I put in a couple of heaping spoonfuls.
“And garlic.” A dish with smashed garlic appears in front of my nose. I avail myself of a generous amount. Maybe there is hope yet.
“Now you take the meat out and put it on your plate and cover it up with lavash (thin flat bread) to keep it warm.”
I’m all for liberating my sea of soup from that white flabby stuff – if that is what is called meat. I don’t see meat, but they’ve got to call it something. I do as instructed, and take a fresh sheet of lavash and cover the glob up real good.
“Why do we do that?” I ask.
“Because it’s the best part and we save it for last.”
I smile politely. “Okay.”
“Now you take the dry pieces of lavash and put in as much as you can get into the soup.”
A bowl on the table holds a pile of dry lavash, broken into small pieces, like chips. People are grabbing it by the handful and dunking it in their soup. So I follow suit.
There is another toast, but I miss what this one is about as I watch transfixed as the bread sops up the soup, turning into a gloppy greasy gray mess. I raise my glass, clink it all around, and take a fortifying gulp of vodka.
So here I am, spooning in the bread soaked with grease and broth and garlic, practically feeling my arteries clogging up. It tastes fine – salty, garlicky, bready and greasy.
Everybody eats with gusto, some of the men emptying the enormous bowls as if they were starved desert nomads. Several of them get seconds. And all the while there’s the toasting and the downing of vodka. It’s now eleven in the morning.
“Don’t worry,” says Arson next to me. “The hoof fat in the soup coats the stomach and makes it possible to drink a lot of vodka.”
Is this good news? I am not sure.
“You need to try some of the meat,” Arson tells me several toasts later.
Lifting a corner of the sheet of lavash, I cut off a piece of the quivering white jelly stuff pretending to be meat. I put it in my mouth. It tastes like soft quivering jelly stuff. Who’d ever have thought expat life would find me eating this? I spoon in some more garlicky bread soup. I have another sip of vodka.
Someone puts on a CD. People get up and dance. I don’t know how they get up out of their chairs, let alone dance with their stomach weighted down with a gallon of khash. But this is Armenia and dancing is what you do at a party, always, no matter how full your stomach or how little the floor space.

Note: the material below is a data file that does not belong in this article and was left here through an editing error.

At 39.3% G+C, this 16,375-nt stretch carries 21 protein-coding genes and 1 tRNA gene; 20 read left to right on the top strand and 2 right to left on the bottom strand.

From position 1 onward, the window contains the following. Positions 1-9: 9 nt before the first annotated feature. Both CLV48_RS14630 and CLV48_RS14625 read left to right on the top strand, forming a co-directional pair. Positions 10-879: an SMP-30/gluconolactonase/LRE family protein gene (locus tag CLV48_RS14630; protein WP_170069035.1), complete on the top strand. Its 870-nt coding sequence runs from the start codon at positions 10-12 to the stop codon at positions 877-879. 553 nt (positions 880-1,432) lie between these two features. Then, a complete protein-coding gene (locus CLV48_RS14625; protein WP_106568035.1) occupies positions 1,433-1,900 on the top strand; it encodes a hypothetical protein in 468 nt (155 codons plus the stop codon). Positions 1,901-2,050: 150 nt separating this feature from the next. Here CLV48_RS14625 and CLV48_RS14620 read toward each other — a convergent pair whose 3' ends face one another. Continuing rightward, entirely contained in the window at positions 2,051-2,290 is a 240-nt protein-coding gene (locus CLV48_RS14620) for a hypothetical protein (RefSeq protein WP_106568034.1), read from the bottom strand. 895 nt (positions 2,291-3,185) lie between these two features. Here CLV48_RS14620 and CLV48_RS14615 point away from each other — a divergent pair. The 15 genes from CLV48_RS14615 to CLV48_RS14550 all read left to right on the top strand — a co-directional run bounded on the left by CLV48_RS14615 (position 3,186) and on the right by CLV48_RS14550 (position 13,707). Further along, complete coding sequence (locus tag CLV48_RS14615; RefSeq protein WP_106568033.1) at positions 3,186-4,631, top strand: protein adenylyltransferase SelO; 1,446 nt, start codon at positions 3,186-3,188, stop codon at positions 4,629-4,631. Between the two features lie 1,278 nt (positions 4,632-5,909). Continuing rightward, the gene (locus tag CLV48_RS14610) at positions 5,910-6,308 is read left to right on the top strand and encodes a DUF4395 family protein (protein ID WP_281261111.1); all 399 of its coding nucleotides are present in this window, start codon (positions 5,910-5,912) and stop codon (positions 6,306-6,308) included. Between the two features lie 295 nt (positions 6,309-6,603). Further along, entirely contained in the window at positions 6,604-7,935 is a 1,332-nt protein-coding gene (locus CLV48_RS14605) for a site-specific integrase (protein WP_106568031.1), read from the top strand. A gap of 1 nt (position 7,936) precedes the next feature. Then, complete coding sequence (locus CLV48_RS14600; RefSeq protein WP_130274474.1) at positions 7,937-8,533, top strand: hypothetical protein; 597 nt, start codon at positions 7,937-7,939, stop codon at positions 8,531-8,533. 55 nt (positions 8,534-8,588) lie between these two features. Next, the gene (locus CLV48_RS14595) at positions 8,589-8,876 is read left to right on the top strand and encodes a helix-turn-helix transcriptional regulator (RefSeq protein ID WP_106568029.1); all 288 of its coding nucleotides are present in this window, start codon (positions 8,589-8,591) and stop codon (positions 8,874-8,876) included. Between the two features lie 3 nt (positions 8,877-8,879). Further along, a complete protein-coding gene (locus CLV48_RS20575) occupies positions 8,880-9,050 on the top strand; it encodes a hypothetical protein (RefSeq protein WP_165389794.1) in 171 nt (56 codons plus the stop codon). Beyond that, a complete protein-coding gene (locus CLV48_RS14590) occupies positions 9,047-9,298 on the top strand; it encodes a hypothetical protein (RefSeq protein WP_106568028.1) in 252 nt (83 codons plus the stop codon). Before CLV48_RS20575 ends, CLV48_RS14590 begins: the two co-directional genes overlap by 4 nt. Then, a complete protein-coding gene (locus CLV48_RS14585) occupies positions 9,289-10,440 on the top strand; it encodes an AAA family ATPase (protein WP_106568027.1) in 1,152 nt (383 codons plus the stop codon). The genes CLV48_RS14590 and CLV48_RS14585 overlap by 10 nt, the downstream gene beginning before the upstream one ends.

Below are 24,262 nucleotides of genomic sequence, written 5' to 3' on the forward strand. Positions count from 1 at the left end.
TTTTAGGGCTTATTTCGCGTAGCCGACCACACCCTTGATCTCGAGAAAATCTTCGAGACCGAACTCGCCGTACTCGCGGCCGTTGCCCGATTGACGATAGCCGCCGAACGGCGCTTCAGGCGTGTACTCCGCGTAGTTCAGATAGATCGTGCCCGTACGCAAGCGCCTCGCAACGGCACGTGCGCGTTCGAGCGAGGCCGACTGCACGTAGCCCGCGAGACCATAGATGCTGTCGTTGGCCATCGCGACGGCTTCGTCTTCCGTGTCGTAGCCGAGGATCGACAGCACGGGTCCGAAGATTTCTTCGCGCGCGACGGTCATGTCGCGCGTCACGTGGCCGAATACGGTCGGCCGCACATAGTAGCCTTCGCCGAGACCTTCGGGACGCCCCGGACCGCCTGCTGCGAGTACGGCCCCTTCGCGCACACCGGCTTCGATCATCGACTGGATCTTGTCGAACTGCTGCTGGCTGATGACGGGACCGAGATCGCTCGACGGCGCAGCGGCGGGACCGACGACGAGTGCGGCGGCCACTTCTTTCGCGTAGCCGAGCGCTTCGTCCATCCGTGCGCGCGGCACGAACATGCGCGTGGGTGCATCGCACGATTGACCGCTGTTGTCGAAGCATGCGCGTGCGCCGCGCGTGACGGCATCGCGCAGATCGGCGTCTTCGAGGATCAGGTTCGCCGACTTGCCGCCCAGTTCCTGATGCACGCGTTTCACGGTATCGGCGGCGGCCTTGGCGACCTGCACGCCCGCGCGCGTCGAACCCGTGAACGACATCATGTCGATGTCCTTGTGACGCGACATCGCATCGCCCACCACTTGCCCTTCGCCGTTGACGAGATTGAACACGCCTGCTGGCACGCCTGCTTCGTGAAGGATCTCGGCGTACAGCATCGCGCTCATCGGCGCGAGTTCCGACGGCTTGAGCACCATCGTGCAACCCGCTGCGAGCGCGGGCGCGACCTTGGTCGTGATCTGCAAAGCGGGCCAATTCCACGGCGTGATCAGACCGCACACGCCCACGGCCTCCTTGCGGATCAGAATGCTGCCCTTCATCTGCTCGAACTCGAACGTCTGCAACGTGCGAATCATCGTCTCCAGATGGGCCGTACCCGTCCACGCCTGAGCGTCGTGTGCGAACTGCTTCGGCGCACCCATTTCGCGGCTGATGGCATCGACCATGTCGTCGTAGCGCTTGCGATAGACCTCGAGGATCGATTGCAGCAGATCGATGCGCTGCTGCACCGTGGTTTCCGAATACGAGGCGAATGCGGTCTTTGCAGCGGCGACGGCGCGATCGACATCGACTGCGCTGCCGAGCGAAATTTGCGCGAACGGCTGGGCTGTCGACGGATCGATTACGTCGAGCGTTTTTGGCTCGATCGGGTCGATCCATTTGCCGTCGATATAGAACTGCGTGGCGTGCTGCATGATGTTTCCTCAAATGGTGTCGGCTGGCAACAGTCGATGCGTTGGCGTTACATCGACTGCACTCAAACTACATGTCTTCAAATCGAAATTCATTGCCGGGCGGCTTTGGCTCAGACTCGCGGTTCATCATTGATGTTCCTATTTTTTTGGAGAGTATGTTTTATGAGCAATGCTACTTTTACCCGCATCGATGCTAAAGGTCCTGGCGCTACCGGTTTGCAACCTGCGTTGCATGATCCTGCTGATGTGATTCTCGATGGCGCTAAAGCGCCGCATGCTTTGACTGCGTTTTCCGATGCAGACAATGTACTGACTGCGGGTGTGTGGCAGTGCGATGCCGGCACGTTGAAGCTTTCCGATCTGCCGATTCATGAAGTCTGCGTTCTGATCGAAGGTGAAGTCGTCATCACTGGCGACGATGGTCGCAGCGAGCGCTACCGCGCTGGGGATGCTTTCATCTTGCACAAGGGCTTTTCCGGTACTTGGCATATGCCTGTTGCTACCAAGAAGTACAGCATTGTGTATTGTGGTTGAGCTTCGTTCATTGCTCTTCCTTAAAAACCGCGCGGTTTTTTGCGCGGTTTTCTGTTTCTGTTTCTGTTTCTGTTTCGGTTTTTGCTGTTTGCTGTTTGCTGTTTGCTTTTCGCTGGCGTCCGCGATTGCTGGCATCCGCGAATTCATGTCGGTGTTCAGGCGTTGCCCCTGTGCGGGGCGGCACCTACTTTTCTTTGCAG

“Why is khash always eaten in the morning?” I ask my friend Sona who sits across from me.
“Because it takes all day to digest,” she says promptly. Well, there’s that.
But it isn’t only the khash that needs digesting. When finally people have eaten to their Armenian soul’s content, the bowls are taken away and it’s announced that we should go entertain ourselves, until the khorovats is ready.
My mate and I look at each other, horror stricken. Khorovats? After this these khash-gorgers have room for huge chunks of barbecued meat and fish?
Yes. But not right away, because they haven’t even started the fire yet outside in the barbecue.
Someone starts playing the piano and people huddle close and sing sad, melancholy songs about the beauty of Armenia and the soldiers who have died and the loss of Mount Ararat (located in Eastern Turkey). Then another CD is put on and they dance, or play cards, or backgammon and keep drinking to keep their spirits up until the next sad song. Along with the cigarette smoke, conviviality fills the air. Apparently, people are settling in to feast away the whole day.
And we thought we were having breakfast, or maybe brunch.
We escape before the khorovats makes an appearance.
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Think! Have you ever had an interesting food experience? Come on, tell me!